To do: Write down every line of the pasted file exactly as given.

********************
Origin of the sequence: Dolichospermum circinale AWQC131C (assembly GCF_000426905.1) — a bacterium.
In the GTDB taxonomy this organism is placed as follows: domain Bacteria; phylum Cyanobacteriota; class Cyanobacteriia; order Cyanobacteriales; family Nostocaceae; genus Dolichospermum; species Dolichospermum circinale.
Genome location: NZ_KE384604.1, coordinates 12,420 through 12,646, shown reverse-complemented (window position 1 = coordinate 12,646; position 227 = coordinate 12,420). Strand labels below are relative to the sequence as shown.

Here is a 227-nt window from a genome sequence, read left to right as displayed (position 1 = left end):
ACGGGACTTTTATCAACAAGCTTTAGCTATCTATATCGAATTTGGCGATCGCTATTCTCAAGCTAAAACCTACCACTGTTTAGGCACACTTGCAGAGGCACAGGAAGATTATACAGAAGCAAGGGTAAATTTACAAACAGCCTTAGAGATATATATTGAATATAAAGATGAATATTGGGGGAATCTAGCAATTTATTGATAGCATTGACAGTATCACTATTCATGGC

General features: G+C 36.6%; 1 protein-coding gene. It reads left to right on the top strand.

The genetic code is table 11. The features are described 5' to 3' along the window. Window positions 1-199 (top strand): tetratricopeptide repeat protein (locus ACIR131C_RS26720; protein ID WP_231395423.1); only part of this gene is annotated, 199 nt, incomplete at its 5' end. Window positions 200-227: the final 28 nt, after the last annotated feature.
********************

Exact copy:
Origin of the sequence: Dolichospermum circinale AWQC131C (assembly GCF_000426905.1) — a bacterium.
In the GTDB taxonomy this organism is placed as follows: domain Bacteria; phylum Cyanobacteriota; class Cyanobacteriia; order Cyanobacteriales; family Nostocaceae; genus Dolichospermum; species Dolichospermum circinale.
Genome location: NZ_KE384604.1, coordinates 12,420 through 12,646, shown reverse-complemented (window position 1 = coordinate 12,646; position 227 = coordinate 12,420). Strand labels below are relative to the sequence as shown.

Here is a 227-nt window from a genome sequence, read left to right as displayed (position 1 = left end):
ACGGGACTTTTATCAACAAGCTTTAGCTATCTATATCGAATTTGGCGATCGCTATTCTCAAGCTAAAACCTACCACTGTTTAGGCACACTTGCAGAGGCACAGGAAGATTATACAGAAGCAAGGGTAAATTTACAAACAGCCTTAGAGATATATATTGAATATAAAGATGAATATTGGGGGAATCTAGCAATTTATTGATAGCATTGACAGTATCACTATTCATGGC

General features: G+C 36.6%; 1 protein-coding gene. It reads left to right on the top strand.

The genetic code is table 11. The features are described 5' to 3' along the window. Window positions 1-199 (top strand): tetratricopeptide repeat protein (locus ACIR131C_RS26720; protein ID WP_231395423.1); only part of this gene is annotated, 199 nt, incomplete at its 5' end. Window positions 200-227: the final 28 nt, after the last annotated feature.